When a Hollywood news blast first stated Joaquin Phoenix would play the Joker in the new Warner Brothers DC vehicle, I rolled my eyes. When the first teaser trailer was released, I thought we were getting a Taxi Driver remake. As I left the theater thoroughly entertained, I realized what a trick Phoenix and director Todd Phillips pulled on everyone. They used the greatest comic book villain to sneak a serious drama about modern urban dystopias and contemporary society into public consciousness.
Without the Joker packaging, this movie is simply a drama concerning the life of a mentally ill man in a broken society who eventually snaps. This is why everyone is looking at the film for some angle for serious commentary or altering the mirrors so that the reflection matches their preconceived notions. A serious drama along the lines of Joker would be lucky to get a $25 million budget (like Phoenix’s other awkward urbanite film, Her) and none of the marketing push or hysterical push-back by the media. It would get a limited release, some critical focus on Phoenix’s performance and Phoenix would get Oscar buzz. Phoenix improvised the bathroom dance scene, which is a chilling sign of Fleck’s insanity and more in step with his descent than the scripted actions. What we have right now is a cultural phenomenon because the Joker veneer sucked in millions more non-art house viewers than a pet project ever would in 2019.
I would like to skip a cultural commentary focus to discuss the craft on display in Joker. One exception: the vintage setting. The retro setting was likely because if they set this film today it would have been too uncomfortable for everyone living in cities. That he lives an impoverished, sexless life in a crappy apartment with his mom is not too far from living a sexless life in a Bay Area flophouse full of Funko Pops, drinking soylent. We would understand the Joker’s final snapping too well. We see it weekly. It would also break a Mafia like Hollywood code of never portraying our new urban areas as hellscapes for the non-rich. The meme of cities over small towns must be enforced except in Hallmark holiday season movies for middle aged moms. The Taxi Driver comparisons are easy to see due to the Gotham 1981 setting, which is close enough to Driver’s mid-’70s NYC setting. That is where it ends.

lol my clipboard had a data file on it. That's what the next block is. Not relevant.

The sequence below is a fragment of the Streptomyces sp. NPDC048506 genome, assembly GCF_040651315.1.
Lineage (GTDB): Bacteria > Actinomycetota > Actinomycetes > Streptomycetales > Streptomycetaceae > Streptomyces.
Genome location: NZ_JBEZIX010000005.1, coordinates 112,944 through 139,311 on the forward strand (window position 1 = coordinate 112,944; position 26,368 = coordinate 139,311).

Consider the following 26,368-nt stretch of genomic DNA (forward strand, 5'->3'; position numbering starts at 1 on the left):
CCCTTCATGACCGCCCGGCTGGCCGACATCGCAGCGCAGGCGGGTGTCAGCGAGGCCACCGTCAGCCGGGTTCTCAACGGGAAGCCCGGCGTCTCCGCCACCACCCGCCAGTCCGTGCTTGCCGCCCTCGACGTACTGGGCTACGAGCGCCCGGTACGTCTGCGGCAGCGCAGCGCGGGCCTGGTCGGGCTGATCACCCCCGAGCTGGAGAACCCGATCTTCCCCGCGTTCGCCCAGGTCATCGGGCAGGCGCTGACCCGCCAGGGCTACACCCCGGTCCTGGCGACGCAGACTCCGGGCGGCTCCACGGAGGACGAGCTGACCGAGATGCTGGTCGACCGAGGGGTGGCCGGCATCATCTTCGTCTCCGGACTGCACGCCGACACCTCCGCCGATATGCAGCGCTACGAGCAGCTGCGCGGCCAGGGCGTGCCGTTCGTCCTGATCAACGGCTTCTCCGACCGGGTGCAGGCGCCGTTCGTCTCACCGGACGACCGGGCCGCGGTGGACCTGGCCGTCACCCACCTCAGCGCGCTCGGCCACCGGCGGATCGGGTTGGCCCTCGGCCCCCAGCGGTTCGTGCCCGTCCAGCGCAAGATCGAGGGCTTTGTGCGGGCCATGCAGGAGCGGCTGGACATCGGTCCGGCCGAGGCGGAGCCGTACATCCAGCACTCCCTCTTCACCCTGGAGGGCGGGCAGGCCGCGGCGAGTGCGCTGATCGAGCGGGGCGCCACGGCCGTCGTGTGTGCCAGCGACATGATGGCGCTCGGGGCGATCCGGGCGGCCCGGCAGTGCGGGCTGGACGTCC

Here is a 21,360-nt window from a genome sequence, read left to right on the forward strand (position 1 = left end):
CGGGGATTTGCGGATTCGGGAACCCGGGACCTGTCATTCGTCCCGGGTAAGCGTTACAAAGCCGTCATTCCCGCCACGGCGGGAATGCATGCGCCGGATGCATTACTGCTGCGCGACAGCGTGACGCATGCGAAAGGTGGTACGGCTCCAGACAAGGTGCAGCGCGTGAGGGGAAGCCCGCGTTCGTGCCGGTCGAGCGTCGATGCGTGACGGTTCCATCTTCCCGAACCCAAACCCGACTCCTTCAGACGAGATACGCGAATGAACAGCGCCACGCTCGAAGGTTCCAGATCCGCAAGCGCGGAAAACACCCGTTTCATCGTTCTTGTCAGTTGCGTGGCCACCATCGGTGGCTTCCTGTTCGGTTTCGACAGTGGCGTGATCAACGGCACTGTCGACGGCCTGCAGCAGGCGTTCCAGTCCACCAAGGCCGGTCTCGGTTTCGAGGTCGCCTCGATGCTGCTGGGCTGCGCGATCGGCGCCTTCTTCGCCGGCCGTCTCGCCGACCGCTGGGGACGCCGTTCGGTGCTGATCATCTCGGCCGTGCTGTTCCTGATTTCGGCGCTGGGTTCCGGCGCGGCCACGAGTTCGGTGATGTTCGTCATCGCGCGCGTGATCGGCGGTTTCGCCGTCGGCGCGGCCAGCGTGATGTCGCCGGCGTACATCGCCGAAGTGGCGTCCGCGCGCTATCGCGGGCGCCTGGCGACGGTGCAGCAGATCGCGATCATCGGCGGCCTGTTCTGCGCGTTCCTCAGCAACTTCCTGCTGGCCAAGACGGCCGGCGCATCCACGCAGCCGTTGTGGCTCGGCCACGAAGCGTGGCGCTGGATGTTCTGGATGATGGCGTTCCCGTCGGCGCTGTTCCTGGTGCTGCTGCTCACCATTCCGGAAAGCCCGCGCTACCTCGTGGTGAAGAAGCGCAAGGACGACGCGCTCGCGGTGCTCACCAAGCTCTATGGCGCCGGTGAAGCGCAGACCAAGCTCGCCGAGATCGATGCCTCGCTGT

Joker is an intimate film. Phoenix is in every scene. Phoenix is an unreliable narrator but one must take his word for it as we always see action through his point of view. Did the confrontation with Thomas Wayne really happen? He is carefully blocked at the sink both in the bathroom after Wayne punches him and in his apartment. Even more unbelievable than sneaking into a theater during a protest is that he would have the rehearsed “Love me dad” delusional chat with Wayne. Why did the media call the subway clown shooter a vigilante if there was no proof of Joker stopping a crime or acting in self defense? Why did clocks always show the same time (11:11)? Did any of this happen? We accept these acts as real because everything comes back to Arthur Fleck’s life and point of view.
The visuals reinforce this by having Arthur be prominent in every shot, using many close ups and using a softer focus to draw your attention to Arthur/Joker at many moments. This is similar to impressionist painting trying to match the natural way we see where things are blurry except that which is directly in our focus. There is a gorgeous shot of Arthur on the bus with the sunlight shining around him, providing a dreamlike look. Similar to Tony Montana in Scarface, the audience wants him to succeed and overcome his faults despite being a piece of crap because the story is his story. The film has sucked us all in and made us invested in his triumph. They made you cheer for a monster.